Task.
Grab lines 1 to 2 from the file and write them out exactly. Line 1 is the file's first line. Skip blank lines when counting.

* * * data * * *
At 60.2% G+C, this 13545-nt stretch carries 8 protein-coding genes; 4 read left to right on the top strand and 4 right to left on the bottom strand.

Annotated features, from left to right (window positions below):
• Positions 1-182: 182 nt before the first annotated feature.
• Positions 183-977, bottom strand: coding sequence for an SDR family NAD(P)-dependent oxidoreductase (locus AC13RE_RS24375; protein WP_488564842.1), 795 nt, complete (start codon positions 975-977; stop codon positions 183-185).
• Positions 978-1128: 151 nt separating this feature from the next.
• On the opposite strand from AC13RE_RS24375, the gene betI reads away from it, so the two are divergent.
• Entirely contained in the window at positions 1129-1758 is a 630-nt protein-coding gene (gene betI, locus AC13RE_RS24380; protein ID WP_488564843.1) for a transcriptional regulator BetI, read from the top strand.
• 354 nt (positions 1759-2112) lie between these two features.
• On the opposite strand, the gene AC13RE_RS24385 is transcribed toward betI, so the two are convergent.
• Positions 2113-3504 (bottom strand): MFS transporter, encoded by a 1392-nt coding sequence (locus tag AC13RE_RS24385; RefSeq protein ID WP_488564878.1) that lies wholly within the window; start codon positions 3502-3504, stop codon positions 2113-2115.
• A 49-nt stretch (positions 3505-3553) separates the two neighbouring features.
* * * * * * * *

At 60.2% G+C, this 13545-nt stretch carries 8 protein-coding genes; 4 read left to right on the top strand and 4 right to left on the bottom strand.

Annotated features, from left to right (window positions below):